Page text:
Obesity

Obesity rates (adults) by gender and deprivation, Scotland 2003-2015

Source: Scottish Health Survey

Summary Point:

Across the adult population 65% of adults are overweight, with 29% of adults being assessed as obese. There has been little change since the start of the millennium. There continues to be a clear link to deprivation with men and women living in Scotland's more deprived communities being more likely to be assessed as obese. This gap appears more significant for women than for men.

Percentage of P1 children who are overweight, obese and severely obese – by deprivation – Scotland

Source: Information Services Division

Summary point:

Amongst Scotland's P1 pupils, around 15% are classed as being overweight, obese or severely obese. There is also a sustained link with deprivation with over 18% of P1 pupils in Scotland's most deprived communities being overweight, obese or severely obese compared with around 11% in Scotland's least deprived communities.

The 4 UK Chief Medical Officers jointly published the infographics below in 2016 building on the success of the adult infographic in 2015.

UK CMOs launched physical activity infographics for infants, children and young people in 2016. UK CMOs launched physical activity infographics for infants, children and young people in 2016.

Physical Activity

Physical Activity – men – Scotland

Source: Scottish Health Survey

Summary Points:

There has been relatively little change in physical activity levels (16 years and over) over the last few years, and there continues to be a difference by gender. Whilst over two-thirds of men meet physical activity guidelines, less than 60% of women do. Additionally, just under one in five men have very low levels of activity, this is closer to one in four women.

Physical activity – women – Scotland

Source: Scottish Health Survey

Alcohol

Summary Points:

Scotland continues to consume high quantities of alcohol when compared to other countries. For example, alcohol sales are around 20% higher in Scotland than in England and Wales. Sales have also increased in Scotland over the last two years, after a fall between 2009 and 2013. In 2015, 10.8 litres of pure alcohol was sold per adult; that is equivalent to 20.8 units per adult week. To put this into perspective, the UK Chief Medical Officers recommend that you do not regularly consume more than 14 units per week to keep risks from drinking alcohol to a low level. Sales of alcohol are dominated by the off-trade where the price is comparatively cheap. In 2015, 74% of alcohol was sold in supermarkets and off-licences; this was a record high. Levels of alcohol-related harm remain unacceptably high in Scotland: there are around 22 deaths on average per week due to alcohol misuse, and an average of 674 hospital admissions per week. Both deaths and hospital admissions remain many times higher than in the 1980s.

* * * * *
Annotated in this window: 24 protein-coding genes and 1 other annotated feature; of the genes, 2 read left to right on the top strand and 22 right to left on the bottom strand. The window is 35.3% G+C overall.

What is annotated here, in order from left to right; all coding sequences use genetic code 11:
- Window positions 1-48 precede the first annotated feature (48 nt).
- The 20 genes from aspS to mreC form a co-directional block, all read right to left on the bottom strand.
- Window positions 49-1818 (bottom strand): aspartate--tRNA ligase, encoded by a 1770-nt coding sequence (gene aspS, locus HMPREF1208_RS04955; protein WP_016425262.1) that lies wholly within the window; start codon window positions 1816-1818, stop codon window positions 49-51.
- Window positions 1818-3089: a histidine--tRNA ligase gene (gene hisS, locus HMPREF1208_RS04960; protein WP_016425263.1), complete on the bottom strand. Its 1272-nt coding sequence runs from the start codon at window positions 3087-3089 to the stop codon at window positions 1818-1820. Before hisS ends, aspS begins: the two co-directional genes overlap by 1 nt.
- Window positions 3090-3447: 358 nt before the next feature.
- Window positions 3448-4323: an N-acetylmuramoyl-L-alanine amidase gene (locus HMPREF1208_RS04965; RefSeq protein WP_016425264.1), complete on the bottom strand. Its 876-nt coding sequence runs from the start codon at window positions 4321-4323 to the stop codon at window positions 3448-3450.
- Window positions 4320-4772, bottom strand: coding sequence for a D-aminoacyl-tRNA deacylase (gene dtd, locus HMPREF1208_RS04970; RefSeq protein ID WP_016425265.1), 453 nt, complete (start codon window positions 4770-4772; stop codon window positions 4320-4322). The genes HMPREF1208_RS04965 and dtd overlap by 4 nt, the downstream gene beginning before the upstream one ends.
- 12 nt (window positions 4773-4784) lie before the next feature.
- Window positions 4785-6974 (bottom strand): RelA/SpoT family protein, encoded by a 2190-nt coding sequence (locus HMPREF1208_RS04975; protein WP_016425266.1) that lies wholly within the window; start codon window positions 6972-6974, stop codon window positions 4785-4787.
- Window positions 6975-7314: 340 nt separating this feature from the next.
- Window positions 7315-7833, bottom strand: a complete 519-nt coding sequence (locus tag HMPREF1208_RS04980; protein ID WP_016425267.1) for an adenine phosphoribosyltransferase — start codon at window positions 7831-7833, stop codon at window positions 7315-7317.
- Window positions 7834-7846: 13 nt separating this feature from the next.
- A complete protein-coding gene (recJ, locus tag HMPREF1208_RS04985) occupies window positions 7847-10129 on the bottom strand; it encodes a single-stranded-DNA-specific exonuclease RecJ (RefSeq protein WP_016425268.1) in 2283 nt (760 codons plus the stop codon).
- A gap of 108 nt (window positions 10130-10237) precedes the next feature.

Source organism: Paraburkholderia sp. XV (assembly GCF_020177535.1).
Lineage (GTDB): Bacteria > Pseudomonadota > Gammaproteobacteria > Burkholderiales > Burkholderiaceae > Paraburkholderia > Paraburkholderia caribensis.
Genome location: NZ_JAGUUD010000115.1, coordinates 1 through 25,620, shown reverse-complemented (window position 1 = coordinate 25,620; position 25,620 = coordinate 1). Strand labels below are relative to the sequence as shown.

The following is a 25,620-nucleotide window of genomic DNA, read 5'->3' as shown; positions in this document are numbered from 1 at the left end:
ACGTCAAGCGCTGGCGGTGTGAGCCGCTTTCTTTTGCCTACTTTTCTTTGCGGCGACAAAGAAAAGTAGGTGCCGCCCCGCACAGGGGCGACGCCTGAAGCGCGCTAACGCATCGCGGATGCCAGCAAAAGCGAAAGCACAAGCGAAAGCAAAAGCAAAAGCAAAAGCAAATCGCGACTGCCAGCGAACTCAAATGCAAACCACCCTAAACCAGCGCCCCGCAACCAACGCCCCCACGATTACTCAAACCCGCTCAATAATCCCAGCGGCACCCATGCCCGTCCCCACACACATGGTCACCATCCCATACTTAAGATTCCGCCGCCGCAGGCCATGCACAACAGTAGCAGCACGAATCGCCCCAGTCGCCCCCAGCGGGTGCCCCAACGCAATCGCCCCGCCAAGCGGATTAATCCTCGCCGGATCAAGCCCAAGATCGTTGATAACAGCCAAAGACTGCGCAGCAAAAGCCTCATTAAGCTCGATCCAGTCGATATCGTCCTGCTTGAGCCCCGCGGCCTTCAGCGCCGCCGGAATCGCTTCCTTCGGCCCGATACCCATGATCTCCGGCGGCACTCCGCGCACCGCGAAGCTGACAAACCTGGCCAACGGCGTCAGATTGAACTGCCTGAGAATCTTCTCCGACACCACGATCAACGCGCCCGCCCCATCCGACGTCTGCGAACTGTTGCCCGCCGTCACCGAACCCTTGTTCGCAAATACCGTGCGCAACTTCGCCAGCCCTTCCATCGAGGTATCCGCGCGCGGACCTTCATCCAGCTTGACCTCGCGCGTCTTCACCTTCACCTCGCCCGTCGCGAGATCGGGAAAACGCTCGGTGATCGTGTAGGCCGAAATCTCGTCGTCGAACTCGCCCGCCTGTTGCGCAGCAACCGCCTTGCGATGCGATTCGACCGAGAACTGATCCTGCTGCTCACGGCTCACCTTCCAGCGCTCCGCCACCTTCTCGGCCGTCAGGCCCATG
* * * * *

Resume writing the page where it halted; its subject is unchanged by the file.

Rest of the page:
Smoking

Smoking prevalence: 2008-2015 and projected smoking prevalence towards 2034 target

Source: Scottish Health Survey

Summary Point:

Overall the levels of smoking by adults has fallen to 21% of the adult population in Scotland. However there continues to be a significant link to deprivation, with more than one in three adults in Scotland's most deprived communities smoking.

Young Smokers

Percentage of age group who are regular smokers – Scotland – 13 and 15 year olds

Source: SALSUS 2015

Summary Point:

There continues to be a significant fall in the level of young people who are regular smokers. Currently around 2% of 13 year olds, and 7% of 15 year olds are regular smokers. This compares with close to one in four 15 year old girls smoking regularly in 2002.

Suicide

Suicide rates, 1994-2015 European Age Standardised Rate (EASR) per 100,000 population

Source: National Records of Scotland

Summary Point:

There continues to be a significant difference between the suicide rates for males and females. Recent data shows that suicide rates for males are two and a half times those for females. Since the mid 1990s, the suicide rate for men has fallen by just under 30%, compared with a fall of just over 20% for females.

Cancer

Trends in cancer mortality rates, 1990-2015 all cancers (excluding non-melanoma skin cancer)European Age Standardised Rate (EASR) per 100,000 population

Source: Information Services Division, NSS

Summary Point:

Over the last decade the number of deaths due to cancer has continued to slowly rise - from just over 15,000 to closer to 16,000, with the number of males being slightly higher than females. However, once age has been accounted for, the mortality rates for males has fallen 10% in the last decade, and 7% for females.


Contact

Email: Catherine Calderwood